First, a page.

According to the president of the trade association, the first retail chains have already started to raise their prices in Germany – and the rest are likely to follow.

“We will soon be able to see the impact of the war reflected in price labels across all the supermarkets,” said Sanktjohanser.

Recently, popular retail chains such as Aldi, Edeka and Globus announced that they would be forced to raise their prices. At Aldi, meat and butter will be “significantly more expensive” from Monday due to price hikes from its suppliers.

…click on the above link to read the rest of the article…

How Russia’s invasion of Ukraine is tearing apart the global food system

How Russia’s invasion of Ukraine is tearing apart the global food system

The UN Food and Agriculture Organisation is warning that countries such as Yemen risk a spike in food prices and food insecurity because of the Russian invasion of Ukraine. PHOTO: EPA-EFE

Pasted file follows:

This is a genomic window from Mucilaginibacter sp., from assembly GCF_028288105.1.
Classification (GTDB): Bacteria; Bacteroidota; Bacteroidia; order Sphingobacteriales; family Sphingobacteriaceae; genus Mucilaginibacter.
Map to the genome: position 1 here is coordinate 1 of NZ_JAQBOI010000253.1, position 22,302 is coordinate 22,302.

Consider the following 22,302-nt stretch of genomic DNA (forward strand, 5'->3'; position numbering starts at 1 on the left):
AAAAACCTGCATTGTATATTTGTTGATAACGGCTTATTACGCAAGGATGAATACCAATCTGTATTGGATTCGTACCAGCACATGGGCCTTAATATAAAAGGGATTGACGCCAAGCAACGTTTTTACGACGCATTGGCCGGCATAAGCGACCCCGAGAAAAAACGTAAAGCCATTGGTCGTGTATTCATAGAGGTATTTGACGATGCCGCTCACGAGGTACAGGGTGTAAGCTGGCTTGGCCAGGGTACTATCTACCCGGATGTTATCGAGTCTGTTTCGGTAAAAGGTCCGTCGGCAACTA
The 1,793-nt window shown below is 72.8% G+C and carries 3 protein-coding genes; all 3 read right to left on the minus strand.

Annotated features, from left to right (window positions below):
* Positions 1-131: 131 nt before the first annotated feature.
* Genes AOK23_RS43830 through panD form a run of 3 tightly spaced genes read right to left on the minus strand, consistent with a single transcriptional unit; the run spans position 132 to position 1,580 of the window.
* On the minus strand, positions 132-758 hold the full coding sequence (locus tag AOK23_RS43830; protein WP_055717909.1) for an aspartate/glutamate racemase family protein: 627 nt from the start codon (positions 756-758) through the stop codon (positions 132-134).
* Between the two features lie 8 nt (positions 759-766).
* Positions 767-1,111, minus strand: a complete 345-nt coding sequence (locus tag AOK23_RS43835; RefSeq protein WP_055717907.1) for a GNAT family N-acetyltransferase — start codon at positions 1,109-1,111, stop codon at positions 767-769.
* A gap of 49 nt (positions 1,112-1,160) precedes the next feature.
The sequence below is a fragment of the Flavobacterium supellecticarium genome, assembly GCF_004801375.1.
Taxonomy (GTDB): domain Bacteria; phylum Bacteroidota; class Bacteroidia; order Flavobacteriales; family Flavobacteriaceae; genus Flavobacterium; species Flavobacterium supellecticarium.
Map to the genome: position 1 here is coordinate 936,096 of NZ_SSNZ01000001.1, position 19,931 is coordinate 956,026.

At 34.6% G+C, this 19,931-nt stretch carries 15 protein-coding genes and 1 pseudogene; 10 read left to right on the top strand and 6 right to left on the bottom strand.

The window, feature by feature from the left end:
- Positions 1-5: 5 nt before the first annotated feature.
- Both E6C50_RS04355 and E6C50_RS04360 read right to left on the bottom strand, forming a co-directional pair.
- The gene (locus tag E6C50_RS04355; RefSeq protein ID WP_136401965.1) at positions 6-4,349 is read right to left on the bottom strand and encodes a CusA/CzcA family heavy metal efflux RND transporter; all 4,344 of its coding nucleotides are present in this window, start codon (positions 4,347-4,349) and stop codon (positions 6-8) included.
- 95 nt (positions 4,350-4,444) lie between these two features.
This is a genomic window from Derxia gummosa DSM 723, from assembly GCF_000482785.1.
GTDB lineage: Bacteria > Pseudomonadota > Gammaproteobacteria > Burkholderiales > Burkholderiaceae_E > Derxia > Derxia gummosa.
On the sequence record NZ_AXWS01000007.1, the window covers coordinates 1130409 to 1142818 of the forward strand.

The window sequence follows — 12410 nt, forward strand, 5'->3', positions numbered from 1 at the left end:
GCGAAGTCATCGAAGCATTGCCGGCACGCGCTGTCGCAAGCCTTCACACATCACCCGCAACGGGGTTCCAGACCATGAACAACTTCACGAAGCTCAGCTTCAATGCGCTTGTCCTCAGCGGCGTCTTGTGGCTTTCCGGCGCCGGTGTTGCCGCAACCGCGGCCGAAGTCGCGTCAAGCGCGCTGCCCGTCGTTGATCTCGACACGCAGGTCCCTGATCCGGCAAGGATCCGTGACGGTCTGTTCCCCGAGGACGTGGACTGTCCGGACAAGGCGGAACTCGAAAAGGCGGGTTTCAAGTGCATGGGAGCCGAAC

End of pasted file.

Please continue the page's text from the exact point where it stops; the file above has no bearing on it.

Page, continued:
LONDON (BLOOMBERG) – The global food system is under threat as Russia’s invasion of Ukraine puts one of the world’s major bread baskets in jeopardy.

Here are the latest developments and their far-reaching impacts:

Food inflation

The Ukraine war threatens staple crops from Europe’s key grain-growing regions, which means escalating food prices that have already been plaguing consumers around the world could get worse, raising the threat of a full-blown hunger crisis. The United Nations warned that already-record global food costs could surge another 22 per cent as war stifles trade and slashes future harvests.

Grains are the staples that feed the world, with wheat, corn and rice accounting for more than 40 per cent of all calories consumed.